POA Circulars

121 | 02.12.2019

POA VICTORY ON HEALTH & SAFETY

The POA has secured a landmark agreement by the Prison Service which for the first time:

  • commits managers to a legally binding procedure for addressing urgent health and safety concerns, and
  • ensures that the POA can advise our members of their health and safety rights without being accused of unlawfully inducing industrial action.


This is the result of a successful settlement of a claim arising out of health and safety concerns raised by members at HMP Lindholme in October 2018.


On 12th October 2018, members at HMP Lindholme arrived at work to hear that two of their colleagues had been seriously assaulted the night before. They had long-running concerns about the safety of the prison and did not feel safe running a full regime that day, so carried out a controlled regime. The POA branch committee, supported by an NEC member, tried to engage with local prison management on behalf of members about their concerns, but were instead accused by management of unlawfully inducing industrial action. The Prison Service brought a claim against the POA for an injunction and damages.

The POA counterclaimed about the unsafe conditions officers were having to work in, with inadequate numbers of staff having to deal with high levels of drugs, weapons, and assaults. We argued that, in circumstances like those at HMP Lindholme on 12th October 2018, the POA must be entitled to advise members of their health and safety rights and to seek to represent their concerns to management in order to try to get them resolved.

We made clear, with an open offer to the Prison Service, that our main objective in the litigation was to have a clear protocol which confirmed our right to advise members about their health and safety rights and to take their concerns to management to try and resolve them, without being accused of unlawfully inducing industrial action and without facing an automatic application for an interim injunction.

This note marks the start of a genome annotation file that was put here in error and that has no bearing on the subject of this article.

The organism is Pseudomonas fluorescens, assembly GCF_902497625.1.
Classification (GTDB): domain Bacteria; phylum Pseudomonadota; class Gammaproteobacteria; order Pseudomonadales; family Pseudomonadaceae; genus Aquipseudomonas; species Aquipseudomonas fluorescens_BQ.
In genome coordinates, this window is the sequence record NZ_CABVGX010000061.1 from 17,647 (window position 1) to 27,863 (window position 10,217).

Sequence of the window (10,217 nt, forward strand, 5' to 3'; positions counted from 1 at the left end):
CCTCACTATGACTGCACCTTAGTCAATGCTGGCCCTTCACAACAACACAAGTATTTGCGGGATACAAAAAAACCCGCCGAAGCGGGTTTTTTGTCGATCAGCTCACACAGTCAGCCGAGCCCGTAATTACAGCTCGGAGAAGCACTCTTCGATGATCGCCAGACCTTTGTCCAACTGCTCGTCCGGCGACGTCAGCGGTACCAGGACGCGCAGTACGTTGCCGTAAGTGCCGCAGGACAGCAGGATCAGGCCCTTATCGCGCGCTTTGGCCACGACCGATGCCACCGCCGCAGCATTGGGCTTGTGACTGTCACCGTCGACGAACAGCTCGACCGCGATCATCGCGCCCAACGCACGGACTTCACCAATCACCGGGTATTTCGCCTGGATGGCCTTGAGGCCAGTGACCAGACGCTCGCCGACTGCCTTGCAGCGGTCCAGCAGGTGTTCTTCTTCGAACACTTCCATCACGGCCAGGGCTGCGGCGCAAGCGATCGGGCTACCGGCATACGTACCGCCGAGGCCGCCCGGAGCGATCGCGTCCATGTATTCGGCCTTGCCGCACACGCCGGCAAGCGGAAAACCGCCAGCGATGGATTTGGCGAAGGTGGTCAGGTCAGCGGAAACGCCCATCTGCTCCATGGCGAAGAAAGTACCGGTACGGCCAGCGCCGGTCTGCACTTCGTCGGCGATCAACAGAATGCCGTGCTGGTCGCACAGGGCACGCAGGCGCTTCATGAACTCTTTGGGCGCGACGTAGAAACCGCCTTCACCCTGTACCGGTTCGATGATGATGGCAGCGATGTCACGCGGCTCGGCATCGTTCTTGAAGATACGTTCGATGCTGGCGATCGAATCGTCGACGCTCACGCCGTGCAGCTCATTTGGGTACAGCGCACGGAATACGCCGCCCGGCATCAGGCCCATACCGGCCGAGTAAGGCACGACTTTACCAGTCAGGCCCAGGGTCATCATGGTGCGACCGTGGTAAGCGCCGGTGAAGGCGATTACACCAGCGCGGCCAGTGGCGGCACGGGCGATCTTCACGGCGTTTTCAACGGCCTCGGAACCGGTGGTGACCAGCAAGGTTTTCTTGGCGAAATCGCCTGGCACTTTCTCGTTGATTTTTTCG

We are delighted to report that we have achieved that objective. The Prison Service has agreed to a Protocol (attached) to be followed when members have urgent health and safety concerns. This ensures that, when members come to us with such concerns, POA representatives can advise members of their health and safety rights and duties and the Prison Service will not treat that as unlawfully inducing industrial action.

The Protocol also includes, for the first time, a legally binding commitment by the Prison Service that local management will meet POA officials to discuss members’ urgent health and safety concerns and to try to resolve those concerns in good faith, so that we can ensure members' voices are heard.

The Protocol must of course be used sensibly and in earnest. It must not be used as a pretext for taking or endorsing action which would not be otherwise permitted because if it is so used, the protection which it affords will be lost.

This outcome is an important victory for the POA. It secures our main objectives in this particular case and ensures that we have a legally binding agreement setting out clear parameters which will enable us to advise and represent our members in circumstances like those at HMP Lindholme on that day.

We commend the Lindholme Committee and the branch membership. By their resolve and commitment this has enabled the way forward to this landmark victory for the POA that will now assist every branch in the country.

Your sincerely 

 


MARK FAIRHURST 
National Chair 

 

Yours sincerely

 

STEVE GILLAN
General Secretary

Protocol.pdf

pdf, 1.1M, 02/12/19, 832 downloads